For many health services in developing countries, patient identification is a fundamental need. In countries where no standard form of identification is available, this problem is exacerbated by a lack of literacy and also frequent errors in spelling and consistency. To address this need, we implemented two low-cost hand vein scanner devices for use with mobile devices.
The first scanner device employs the internal camera of the an Android smart phone along with a rechargeable infrared light (850nm) and an external optical filter; and the second scanner device employs a low-cost webcam, with integrated LEDs (940nm) and optical filter, which is powered directly from the Android tablet.
A single mobile app was developed for use with both scanner devices with the ability to adjust scanner settings, capture hand palm images, and annotate patient data. As an initial test of our scanner designs, we collected hand scans from 51 university students aged 18-34 using an IRB-approved protocol, and data was processed using a 2D-PCA biometric algorithm implemented on a PC using MATLAB software.
Using the standard FAR-FRR curve for biometric analysis, we were able to achieve an Equivalent Error Rate (EER) of 6.3% for the phone camera scanner, and 4.2% for the webcam scanner design. These results compare favorably with other published biometrics studies and demonstrate the potential of low-cost biometric devices that can be integrated with mobile phones and tablets.
CAPTURING THE HUMAN HAND VEIN PATTERN
Illumination and Optical Properties of the Human Hand
Proper illumination is needed in order to enhance the appearance of blood vessels in the hand. Some early vein detection methods employed far-infrared thermal imaging (FIR) in order to detect small temperature differences between the blood vessels and the surrounding tissues. However, newer lower-cost methods employ near-infrared (NIR) illumination and make use of the fact that near-infrared light is absorbed more strongly by human blood than the surrounding tissue, and thus appears darker.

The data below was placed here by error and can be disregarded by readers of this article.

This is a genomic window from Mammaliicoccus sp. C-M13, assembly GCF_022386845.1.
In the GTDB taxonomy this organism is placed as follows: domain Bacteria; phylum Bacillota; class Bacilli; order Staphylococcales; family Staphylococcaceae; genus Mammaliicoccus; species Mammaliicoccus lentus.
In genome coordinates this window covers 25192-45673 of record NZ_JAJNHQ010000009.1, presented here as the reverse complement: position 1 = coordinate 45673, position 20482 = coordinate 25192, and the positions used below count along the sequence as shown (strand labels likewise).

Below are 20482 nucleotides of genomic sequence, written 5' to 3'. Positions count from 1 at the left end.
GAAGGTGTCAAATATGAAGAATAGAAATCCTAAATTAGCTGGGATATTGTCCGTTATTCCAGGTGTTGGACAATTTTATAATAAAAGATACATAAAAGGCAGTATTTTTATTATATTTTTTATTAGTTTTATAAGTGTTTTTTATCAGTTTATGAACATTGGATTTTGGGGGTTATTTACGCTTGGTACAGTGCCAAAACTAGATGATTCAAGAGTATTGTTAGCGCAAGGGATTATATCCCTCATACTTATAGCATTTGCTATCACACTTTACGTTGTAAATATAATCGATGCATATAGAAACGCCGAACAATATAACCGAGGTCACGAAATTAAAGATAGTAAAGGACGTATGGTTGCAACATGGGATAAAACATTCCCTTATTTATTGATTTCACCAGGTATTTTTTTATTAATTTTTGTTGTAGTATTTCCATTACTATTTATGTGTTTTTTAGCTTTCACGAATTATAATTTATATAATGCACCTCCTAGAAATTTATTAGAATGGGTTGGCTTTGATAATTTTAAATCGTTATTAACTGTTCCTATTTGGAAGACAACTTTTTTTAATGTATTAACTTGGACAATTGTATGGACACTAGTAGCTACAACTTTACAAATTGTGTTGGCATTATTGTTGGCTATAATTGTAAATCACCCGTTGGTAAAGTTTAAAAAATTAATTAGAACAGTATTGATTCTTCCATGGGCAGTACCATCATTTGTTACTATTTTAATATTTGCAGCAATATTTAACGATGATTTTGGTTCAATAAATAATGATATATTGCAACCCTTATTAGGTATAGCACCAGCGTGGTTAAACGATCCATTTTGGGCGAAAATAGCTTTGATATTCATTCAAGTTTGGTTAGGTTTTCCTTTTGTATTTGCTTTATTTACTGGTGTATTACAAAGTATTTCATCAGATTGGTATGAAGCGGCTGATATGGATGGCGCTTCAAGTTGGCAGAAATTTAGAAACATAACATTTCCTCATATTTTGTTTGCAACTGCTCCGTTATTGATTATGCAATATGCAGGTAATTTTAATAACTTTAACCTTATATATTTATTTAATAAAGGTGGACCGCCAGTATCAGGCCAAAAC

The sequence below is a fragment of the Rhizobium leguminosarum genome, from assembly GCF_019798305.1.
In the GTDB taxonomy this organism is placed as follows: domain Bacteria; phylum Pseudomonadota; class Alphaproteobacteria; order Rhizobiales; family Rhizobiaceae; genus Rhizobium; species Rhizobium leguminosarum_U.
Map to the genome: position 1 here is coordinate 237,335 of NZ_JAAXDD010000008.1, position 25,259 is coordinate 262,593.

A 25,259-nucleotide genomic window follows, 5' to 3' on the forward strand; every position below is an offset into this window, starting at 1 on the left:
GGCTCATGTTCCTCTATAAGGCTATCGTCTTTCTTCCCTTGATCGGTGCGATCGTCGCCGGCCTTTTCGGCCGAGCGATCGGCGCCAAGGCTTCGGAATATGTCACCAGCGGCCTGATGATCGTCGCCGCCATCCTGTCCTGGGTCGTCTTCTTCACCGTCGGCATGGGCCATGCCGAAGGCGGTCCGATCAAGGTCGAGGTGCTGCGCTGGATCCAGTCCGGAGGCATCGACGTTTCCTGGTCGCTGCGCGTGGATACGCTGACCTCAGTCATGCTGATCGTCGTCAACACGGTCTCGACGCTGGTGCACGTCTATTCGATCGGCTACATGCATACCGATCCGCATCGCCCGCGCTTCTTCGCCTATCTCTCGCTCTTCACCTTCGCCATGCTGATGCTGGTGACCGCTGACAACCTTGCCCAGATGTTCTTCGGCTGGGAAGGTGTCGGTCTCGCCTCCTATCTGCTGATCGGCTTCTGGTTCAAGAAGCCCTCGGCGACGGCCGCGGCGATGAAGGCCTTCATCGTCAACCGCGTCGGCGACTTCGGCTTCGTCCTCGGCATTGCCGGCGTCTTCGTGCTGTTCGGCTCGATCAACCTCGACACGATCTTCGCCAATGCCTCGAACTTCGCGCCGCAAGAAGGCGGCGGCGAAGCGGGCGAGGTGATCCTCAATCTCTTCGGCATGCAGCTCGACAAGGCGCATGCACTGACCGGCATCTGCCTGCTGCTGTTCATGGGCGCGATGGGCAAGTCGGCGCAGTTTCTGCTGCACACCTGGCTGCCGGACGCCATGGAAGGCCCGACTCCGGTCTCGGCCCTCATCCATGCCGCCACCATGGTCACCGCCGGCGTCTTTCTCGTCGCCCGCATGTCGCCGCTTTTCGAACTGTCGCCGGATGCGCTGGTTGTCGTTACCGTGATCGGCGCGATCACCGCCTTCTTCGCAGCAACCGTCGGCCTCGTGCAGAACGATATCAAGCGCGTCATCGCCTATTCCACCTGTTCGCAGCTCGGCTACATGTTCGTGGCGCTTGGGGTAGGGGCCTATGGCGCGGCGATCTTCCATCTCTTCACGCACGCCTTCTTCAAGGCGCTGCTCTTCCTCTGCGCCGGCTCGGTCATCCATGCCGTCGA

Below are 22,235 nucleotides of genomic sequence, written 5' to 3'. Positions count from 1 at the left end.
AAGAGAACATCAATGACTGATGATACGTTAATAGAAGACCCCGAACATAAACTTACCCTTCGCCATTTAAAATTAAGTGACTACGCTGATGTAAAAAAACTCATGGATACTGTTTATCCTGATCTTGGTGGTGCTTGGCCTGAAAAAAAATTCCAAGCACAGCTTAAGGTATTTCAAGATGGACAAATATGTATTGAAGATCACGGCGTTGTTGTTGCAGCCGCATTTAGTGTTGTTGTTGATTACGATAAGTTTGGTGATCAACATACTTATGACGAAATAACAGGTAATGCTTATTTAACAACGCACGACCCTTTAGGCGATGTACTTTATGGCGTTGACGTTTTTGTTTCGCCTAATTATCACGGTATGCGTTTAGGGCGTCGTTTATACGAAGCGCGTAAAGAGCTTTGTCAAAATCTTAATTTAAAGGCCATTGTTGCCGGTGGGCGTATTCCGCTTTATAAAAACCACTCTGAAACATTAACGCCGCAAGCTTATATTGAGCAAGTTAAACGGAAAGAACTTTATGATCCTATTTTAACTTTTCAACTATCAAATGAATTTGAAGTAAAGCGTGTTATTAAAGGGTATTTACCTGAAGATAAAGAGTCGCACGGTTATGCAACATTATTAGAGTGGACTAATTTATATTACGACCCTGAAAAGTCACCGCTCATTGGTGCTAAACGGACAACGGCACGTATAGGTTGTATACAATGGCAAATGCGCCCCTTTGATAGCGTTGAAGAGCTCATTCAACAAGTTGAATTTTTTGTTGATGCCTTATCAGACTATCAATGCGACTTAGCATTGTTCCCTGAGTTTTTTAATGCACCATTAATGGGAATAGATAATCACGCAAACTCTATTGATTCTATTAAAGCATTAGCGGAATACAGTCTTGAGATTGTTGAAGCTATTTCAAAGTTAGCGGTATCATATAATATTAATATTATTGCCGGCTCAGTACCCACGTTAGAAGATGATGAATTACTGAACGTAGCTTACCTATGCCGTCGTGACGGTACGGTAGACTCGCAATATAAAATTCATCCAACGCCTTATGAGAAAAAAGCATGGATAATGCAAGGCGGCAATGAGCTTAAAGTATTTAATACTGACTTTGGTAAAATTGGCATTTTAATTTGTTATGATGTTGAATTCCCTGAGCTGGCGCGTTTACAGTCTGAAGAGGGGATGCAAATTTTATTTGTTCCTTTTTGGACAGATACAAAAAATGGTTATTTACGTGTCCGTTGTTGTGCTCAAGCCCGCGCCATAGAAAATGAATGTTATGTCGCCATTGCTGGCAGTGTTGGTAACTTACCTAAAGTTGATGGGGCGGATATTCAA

Standard hardware used for recording infrared or low-light images make use of charge-coupled device (CCD) cameras. However, the cameras found in modern consumer smart phones and webcams are manufactured using the standard silicon CMOS process which is less sensitive to infrared light. Furthermore, most consumer cameras, including smart phones, also contain an infrared filter blocking which is used to improve color rendition for photographs.
Image Processing and Data Analysis
Over the past decade, a wide variety of algorithms and image processing techniques have been published for vein biometrics, many of which have been adapted from hand palm biometric methods.
Comparing our conceptual model with two actual commercial vein scanning devices (Figure 2), we observed a practical need for a hand guide, to maintain a proper distance and orientation of the hand, and also an opaque shroud for the purpose of blocking external infrared light from lamps or sunlight.
Fig. 3. (A, B, & C) Sample images from scanner 1 illuminated with 850nm IR along with ambient light leaking in through the edges: A= no filter, B=#87 filter (~795nm), C=#87C filter (~850nm). Comparing image A and B, one can see how the filter blocks reflected light from the skin surface and enhances the subsurface features. Image C shows increased graininess due to phone camera’s limited sensitivity at 850 nm. Image D is from scanner #2, illuminated with 940nm IR with #87C filter, showing increased sensitivity and greater level of detail.